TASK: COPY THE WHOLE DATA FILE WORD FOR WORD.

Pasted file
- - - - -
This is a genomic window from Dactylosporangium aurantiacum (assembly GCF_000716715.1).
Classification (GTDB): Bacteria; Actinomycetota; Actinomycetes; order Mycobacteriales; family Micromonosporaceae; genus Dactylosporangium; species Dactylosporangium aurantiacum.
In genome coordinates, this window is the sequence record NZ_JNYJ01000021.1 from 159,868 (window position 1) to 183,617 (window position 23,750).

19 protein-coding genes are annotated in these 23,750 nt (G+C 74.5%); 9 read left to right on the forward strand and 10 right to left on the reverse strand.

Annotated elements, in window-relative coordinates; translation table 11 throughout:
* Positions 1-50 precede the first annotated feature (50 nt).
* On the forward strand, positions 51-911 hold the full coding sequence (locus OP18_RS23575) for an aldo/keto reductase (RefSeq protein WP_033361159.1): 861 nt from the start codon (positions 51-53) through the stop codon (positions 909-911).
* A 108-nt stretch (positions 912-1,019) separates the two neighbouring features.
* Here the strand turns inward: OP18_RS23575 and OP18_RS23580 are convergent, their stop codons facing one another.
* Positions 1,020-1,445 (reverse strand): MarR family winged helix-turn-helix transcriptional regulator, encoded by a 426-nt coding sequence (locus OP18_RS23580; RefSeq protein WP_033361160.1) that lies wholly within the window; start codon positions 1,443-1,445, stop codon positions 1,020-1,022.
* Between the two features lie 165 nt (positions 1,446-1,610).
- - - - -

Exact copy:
This is a genomic window from Dactylosporangium aurantiacum (assembly GCF_000716715.1).
Classification (GTDB): Bacteria; Actinomycetota; Actinomycetes; order Mycobacteriales; family Micromonosporaceae; genus Dactylosporangium; species Dactylosporangium aurantiacum.
In genome coordinates, this window is the sequence record NZ_JNYJ01000021.1 from 159,868 (window position 1) to 183,617 (window position 23,750).

19 protein-coding genes are annotated in these 23,750 nt (G+C 74.5%); 9 read left to right on the forward strand and 10 right to left on the reverse strand.

Annotated elements, in window-relative coordinates; translation table 11 throughout:
* Positions 1-50 precede the first annotated feature (50 nt).
* On the forward strand, positions 51-911 hold the full coding sequence (locus OP18_RS23575) for an aldo/keto reductase (RefSeq protein WP_033361159.1): 861 nt from the start codon (positions 51-53) through the stop codon (positions 909-911).
* A 108-nt stretch (positions 912-1,019) separates the two neighbouring features.
* Here the strand turns inward: OP18_RS23575 and OP18_RS23580 are convergent, their stop codons facing one another.
* Positions 1,020-1,445 (reverse strand): MarR family winged helix-turn-helix transcriptional regulator, encoded by a 426-nt coding sequence (locus OP18_RS23580; RefSeq protein WP_033361160.1) that lies wholly within the window; start codon positions 1,443-1,445, stop codon positions 1,020-1,022.
* Between the two features lie 165 nt (positions 1,446-1,610).